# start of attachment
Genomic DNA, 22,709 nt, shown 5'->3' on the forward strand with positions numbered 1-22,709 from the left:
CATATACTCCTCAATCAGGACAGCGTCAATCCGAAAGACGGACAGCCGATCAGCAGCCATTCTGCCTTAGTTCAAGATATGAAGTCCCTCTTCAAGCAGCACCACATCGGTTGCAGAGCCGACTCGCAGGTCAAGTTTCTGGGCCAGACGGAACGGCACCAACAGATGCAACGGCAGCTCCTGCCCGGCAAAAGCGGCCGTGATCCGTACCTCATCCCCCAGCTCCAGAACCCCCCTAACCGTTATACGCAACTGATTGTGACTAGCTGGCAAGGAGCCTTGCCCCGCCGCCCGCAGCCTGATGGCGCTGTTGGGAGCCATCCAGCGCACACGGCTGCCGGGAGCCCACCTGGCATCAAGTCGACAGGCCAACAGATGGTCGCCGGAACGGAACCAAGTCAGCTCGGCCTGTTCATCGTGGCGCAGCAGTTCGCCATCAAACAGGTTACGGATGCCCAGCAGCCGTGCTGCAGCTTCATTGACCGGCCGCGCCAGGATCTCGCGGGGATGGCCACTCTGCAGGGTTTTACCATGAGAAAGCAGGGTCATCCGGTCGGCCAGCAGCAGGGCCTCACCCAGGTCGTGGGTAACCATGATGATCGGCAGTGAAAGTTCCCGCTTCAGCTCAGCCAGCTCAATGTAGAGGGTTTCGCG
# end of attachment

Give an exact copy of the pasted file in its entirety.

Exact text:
Genomic DNA, 22,709 nt, shown 5'->3' on the forward strand with positions numbered 1-22,709 from the left:
CATATACTCCTCAATCAGGACAGCGTCAATCCGAAAGACGGACAGCCGATCAGCAGCCATTCTGCCTTAGTTCAAGATATGAAGTCCCTCTTCAAGCAGCACCACATCGGTTGCAGAGCCGACTCGCAGGTCAAGTTTCTGGGCCAGACGGAACGGCACCAACAGATGCAACGGCAGCTCCTGCCCGGCAAAAGCGGCCGTGATCCGTACCTCATCCCCCAGCTCCAGAACCCCCCTAACCGTTATACGCAACTGATTGTGACTAGCTGGCAAGGAGCCTTGCCCCGCCGCCCGCAGCCTGATGGCGCTGTTGGGAGCCATCCAGCGCACACGGCTGCCGGGAGCCCACCTGGCATCAAGTCGACAGGCCAACAGATGGTCGCCGGAACGGAACCAAGTCAGCTCGGCCTGTTCATCGTGGCGCAGCAGTTCGCCATCAAACAGGTTACGGATGCCCAGCAGCCGTGCTGCAGCTTCATTGACCGGCCGCGCCAGGATCTCGCGGGGATGGCCACTCTGCAGGGTTTTACCATGAGAAAGCAGGGTCATCCGGTCGGCCAGCAGCAGGGCCTCACCCAGGTCGTGGGTAACCATGATGATCGGCAGTGAAAGTTCCCGCTTCAGCTCAGCCAGCTCAATGTAGAGGGTTTCGCG